“China’s demand for shrimp, salmon and tuna have put Japan in a disadvantageous position.”
The first kaiten-zushi (conveyor-belt sushi) restaurant to open in Japan was Mawaru Genroku Sushi in Osaka in 1958. More than 60 years later, inexpensive kaiten-zushi has become an indispensable part of life for Japanese people of all ages.
In 2020, seafood supplier Maruha Nichiro asked 13,595 Japanese where they preferred to eat sushi – an overwhelming 77.4 per cent replied that they ate at kaiten-zushi restaurants.
When asked which toppings they favoured, 47.3 per cent of respondents answered salmon, well ahead of akami (lean tuna) in second place with 33.5 per cent. Salmon has remained top choice for the last nine consecutive years since the 2012 survey.
Now however, there are fears for the future of the niche industry as Japanese magazine Weekly Playboy carries the headline, “Kaiten-zushi in a fight for survival!?”
In the article, trading firm director Momoo Odaira is quoted as saying, “The price of salmon roe, both from Russia and Alaska, as well as from Chile and Norway has risen by 30 per cent, and some types by as much as 50 per cent.”
The spike in prices is partially linked to the disastrous series of red tides experienced off of Hokkaido in the autumn.
Last October, Kura Sushi, one of the three major chains in Japan, raised its single-portion servings of ikura (salmon roe) by 10 yen. In November, the Sushiro chain boosted its price from 100 to 150 yen per serving.
In general, the conveyor belt chains in Japan operate based on a cost-price ratio of from 45 to 50 per cent, considerably higher than other restaurants whose ratio averages around 30 per cent. This means that kaiten-zushi restaurants are much more vulnerable to price increases of fish and other sea foods, their basic material.
The instability of seafood prices is particularly difficult for the major kaiten-zushi chains, because they tend to set prices in round figures, such as 100, 200 and 300 yen per plate.
Not just salmon
What’s responsible for the recent changes? A key factor may be increasing instability in the supply chain as red tides and other natural disasters become more and more common. This problem is exacerbated by the fact that demand is booming in many commodities post covid at a point when total biomass is down for farmed species such as salmon and trout.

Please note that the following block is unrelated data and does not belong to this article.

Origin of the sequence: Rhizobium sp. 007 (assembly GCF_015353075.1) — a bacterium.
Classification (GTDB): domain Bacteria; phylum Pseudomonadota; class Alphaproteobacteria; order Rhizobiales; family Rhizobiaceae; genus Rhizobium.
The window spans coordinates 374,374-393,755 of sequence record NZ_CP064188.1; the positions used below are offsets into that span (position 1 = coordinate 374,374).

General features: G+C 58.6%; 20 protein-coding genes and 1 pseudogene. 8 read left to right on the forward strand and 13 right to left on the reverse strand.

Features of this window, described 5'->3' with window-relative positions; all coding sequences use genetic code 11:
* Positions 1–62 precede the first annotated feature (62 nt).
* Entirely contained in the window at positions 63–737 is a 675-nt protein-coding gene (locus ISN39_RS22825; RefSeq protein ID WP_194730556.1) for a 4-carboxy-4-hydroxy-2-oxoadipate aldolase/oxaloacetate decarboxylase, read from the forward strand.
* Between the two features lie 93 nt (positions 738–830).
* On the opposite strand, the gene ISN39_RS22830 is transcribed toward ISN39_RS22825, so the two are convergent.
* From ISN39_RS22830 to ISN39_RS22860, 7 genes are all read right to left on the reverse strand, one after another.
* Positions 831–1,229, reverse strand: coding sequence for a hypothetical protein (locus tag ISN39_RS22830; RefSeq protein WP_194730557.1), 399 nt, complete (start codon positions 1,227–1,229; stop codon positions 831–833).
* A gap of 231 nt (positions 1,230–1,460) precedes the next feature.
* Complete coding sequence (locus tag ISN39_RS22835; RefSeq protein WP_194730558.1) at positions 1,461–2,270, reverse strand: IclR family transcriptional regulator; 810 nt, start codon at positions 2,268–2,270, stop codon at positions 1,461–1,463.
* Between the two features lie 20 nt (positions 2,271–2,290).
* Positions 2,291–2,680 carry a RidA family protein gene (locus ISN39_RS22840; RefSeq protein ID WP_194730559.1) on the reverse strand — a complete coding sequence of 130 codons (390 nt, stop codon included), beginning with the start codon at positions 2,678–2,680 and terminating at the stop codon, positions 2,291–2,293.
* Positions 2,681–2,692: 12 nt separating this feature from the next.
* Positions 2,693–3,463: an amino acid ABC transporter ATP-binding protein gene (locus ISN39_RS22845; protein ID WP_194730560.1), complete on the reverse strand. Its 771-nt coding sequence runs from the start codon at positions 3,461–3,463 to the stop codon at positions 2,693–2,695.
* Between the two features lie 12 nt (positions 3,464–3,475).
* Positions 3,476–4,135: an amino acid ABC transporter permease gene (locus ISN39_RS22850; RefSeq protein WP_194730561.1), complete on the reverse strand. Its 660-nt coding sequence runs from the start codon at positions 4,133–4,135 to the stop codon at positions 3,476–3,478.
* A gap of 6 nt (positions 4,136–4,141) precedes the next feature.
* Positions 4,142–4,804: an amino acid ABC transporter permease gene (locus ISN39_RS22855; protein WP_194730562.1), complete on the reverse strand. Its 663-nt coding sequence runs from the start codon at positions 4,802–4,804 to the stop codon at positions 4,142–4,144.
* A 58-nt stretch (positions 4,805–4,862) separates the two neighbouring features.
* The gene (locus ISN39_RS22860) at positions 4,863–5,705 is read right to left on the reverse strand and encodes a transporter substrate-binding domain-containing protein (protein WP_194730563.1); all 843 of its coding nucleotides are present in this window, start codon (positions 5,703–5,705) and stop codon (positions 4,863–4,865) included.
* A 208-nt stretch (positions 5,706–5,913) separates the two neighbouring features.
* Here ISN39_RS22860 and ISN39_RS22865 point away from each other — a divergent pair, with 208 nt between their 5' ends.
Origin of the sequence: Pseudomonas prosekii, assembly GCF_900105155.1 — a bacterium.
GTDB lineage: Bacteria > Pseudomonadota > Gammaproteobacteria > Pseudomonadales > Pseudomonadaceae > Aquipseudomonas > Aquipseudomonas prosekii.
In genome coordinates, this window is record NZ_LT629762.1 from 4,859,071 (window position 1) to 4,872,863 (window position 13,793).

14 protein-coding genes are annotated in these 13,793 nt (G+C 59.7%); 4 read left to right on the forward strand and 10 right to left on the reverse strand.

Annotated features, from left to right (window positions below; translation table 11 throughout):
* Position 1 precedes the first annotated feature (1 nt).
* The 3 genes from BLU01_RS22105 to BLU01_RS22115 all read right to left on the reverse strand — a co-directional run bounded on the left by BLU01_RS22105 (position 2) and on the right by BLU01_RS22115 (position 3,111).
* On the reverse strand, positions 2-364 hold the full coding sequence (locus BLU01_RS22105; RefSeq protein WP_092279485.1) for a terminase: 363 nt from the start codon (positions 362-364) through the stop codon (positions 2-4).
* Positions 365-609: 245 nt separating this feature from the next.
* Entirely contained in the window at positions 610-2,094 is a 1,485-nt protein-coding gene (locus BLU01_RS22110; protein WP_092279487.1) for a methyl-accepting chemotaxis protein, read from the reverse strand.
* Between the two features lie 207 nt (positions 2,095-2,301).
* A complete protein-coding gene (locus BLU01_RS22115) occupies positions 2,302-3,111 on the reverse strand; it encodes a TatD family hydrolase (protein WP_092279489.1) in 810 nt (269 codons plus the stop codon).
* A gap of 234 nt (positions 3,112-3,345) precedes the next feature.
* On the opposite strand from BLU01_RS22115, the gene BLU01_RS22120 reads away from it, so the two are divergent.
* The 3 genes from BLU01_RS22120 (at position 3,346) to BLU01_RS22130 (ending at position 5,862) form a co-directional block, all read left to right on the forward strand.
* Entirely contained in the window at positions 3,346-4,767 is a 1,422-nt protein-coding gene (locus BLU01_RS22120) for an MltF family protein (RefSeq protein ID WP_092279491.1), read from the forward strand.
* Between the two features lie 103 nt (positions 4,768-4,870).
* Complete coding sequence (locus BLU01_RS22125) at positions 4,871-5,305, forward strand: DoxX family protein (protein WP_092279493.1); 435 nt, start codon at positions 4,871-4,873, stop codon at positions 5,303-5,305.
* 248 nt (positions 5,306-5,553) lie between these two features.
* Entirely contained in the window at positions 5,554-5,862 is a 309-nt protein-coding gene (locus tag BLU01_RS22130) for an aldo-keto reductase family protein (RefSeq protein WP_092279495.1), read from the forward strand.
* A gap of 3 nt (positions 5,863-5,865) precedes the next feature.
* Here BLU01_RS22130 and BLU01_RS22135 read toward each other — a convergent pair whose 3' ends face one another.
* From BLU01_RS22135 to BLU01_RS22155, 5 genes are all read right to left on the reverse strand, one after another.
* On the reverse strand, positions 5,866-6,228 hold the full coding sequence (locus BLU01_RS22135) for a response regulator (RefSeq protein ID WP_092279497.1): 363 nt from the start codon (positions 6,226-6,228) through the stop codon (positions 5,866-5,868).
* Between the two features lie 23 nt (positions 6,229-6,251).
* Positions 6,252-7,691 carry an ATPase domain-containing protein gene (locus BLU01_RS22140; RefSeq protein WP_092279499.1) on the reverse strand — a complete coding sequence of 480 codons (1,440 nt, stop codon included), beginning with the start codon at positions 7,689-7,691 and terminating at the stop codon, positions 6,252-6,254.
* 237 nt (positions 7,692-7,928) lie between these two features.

Meanwhile, procurement costs from imports items harvested in more distant parts of the world have increased.
For example, much of the kuro maguro (bluefin tuna) consumed in Japan is raised in fish farms in the Mediterranean. From May 2021 its price began soaring and by the end of December the cost had risen between 25 to 35 per cent. Prices for around 60 percent of yellowtail tuna, another popular variety, also increased.
According to data from the Japanese government’s Fisheries Agency, as of last November, the wholesale market prices of aji (Caranginae) had increased by 129 per cent; cuttlefish, 135 per cent; and sanma (Pacific saury), a whopping 192 per cent, vis-a-vis their average prices in the same month over the five-year period from 2016 to 2020.
Botan ebi (botan shrimp) from Russia has increased 2.5 fold in the past year, and ama ebi (Alaskan pink shrimp) rose 3.5 fold.
As sushi attracts more fans abroad, Japanese consumers must now compete for supply in a global market.
“Kaiten-zushi has been experiencing a boom in demand overseas, particularly in China and North America,” Odaira is quoted as saying. “China’s demand for shrimp, salmon and tuna have put Japan in a disadvantageous position. Chinese companies have also cornered the market on other types of fish such as flounder, so Japan has to buy from the Chinese.”
“We opened our first branch in Guangzhou City last September, and a second branch in November,” says Kazunari Matsuda, president of the Guangzhou affiliate of Sushiro. “Since their openings, they’ve been filled to capacity. Customers like not just regular items like tuna and salmon but sea urchin, flounder and salmon roe are also popular. More people have even started to favor cuts that they’ve avoided in the past.”
The least expensive dishes are priced at 10 Chinese yuan, or about 170 Japanese yen – slightly above the going rate in Japan. Matsuda says that local customers do not regard a sushi meal as a special treat, but rather view it in the same light as dining in other restaurants.